For information about public opinion and context, see: https://fivethirtyeight.com/features/why-texass-abortion-law-may-go-too-far-for-most-americans/
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Given that an adult person can receive a transplanted heart without in any way, shape, or form be considered to have 'died' or 'come back to life' or have their fundamental nature as a person changed, then I absolutely agree that using the heart as a metric for who or what counts as a 'person' is absurd.


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>>9762 >>9772 >>9777
Perhaps people who think that the heartbeat is morally significant are emotionally driven and using sloppy System-1 thinking rather than engaging in rational System-2 thinking.


It's perhaps inevitable given that "hearts" and "heartbeats" have such strong cultural association in people's minds with a bunch of things from the media.


Case in point, this kickass 80s synth tune:


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Have you felt that the one dimensional division between political ideologies is a problem and craved 2D and 3D based analysis? This is a thread for you.

If you have found a particular perspective on the political spectrum that you want to signal-boost, please link it here. Or if you've a particularly popular spectrum thing that you've come across that you want to criticize, feel free to do that as well.

Myself, I'm pretty sympathetic to this cube-based model. I'll call myself socially moderate left leaning and economically moderate right leaning while being way off in the side of limited government. Where would you be?
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For those curious of where the OP image came from and the context, please see: https://www.quora.com/Is-anarchism-right-wing-or-left-wing-Explain-your-answer


>I suppose the core question between 'economic left' and 'economic right' is more along the lines of "Who controls the means of physical production and determines physical consumption?", with the choice being powerful non-state actors such as mega-corporations versus the state versus small, independent actors deciding for themselves.

Ok, I think I get that.  I'm not quite sure which is right and which is left, but I imagine in a cross-section of your cube where social is the same.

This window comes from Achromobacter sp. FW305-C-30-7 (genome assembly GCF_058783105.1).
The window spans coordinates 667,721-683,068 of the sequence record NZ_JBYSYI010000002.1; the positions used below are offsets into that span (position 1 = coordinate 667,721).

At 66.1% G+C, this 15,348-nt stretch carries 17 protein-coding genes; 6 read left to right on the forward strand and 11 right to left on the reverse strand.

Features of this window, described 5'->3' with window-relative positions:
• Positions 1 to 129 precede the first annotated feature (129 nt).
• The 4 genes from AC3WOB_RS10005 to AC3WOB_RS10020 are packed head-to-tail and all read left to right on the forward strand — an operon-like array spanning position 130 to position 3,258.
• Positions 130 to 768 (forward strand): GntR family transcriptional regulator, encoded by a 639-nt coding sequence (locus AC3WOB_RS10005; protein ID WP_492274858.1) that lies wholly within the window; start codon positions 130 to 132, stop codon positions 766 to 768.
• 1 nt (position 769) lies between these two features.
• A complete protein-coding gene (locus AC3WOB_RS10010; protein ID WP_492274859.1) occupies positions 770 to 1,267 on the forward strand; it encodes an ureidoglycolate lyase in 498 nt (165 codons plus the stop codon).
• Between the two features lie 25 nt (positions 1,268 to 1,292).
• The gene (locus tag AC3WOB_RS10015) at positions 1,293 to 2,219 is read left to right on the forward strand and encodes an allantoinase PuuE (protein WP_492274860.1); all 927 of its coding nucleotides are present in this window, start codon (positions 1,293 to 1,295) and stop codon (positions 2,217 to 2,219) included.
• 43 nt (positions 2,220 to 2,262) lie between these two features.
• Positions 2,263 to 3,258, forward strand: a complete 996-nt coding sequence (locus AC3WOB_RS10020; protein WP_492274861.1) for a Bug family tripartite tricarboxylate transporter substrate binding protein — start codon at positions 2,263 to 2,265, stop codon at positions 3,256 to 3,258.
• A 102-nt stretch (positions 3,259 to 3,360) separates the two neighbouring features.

You have corners:

1) Total government control
2) Total government control
3) Individual/small business control
4) Non-state large corporation control


I believe that that I'm trying to conceptualize things like that, yes.

Admittedly, I'm not the best at three dimensional mathematical thinking even in the most generous circumstances.


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Maybe there was a time when strength was premium, before poor John Henry lost to mechanized muscle.  But now [at least while AI is still taking baby steps], the name of the game is intelligence.  

Intelligence + education = success

Although I feel like a lot of my life has been trying to figure out what this equation is suppose to mean, exactly, and coming to terms with domains where the idea seems to lack validity.  Overall I don't know whether it's been a helpful model or not.
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Yeah, Greene seems like a special case. High on her own supply.


I can't really think of many domains where intelligence factors in success. The only ones where it does are ones where the actual barrier for entry is education or training, but even in academia there usually isn't any reward for being smarter than the next person or more educated than the job requires. Intelligence and education are less the recipe for success and more the minimum requirements for entry that once met are mostly irrelevant. If you are outside of academia once you've worked a job nobody cares what your education is. Nobody is going to give you a senior position for being really smart, and frankly nobody is going to give you a senior position for being good at your job. You can certainly leverage those things in trying to secure benefits or promotion, but they are by no means the only parts of the puzzle and you can secure advancement without them.

Since managing other people is the most important job in our system to be successful being charismatic and punctual are more important to success than anything else.


That sounds mostly accurate.  Being good with people is a more lucrative skill in the long run than anything technical.


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Not them, but I personally enjoy about Finland the combination of:

>(a)Gun rights.
>(b)Reasonable understanding that if you use guns to commit violent crimes you'll get caught and punished severely.

Most countries seem to either do neither, just (a), or just (b), I guess? The U.S. is a great example of only (a) and never (b). Would prefer both by far.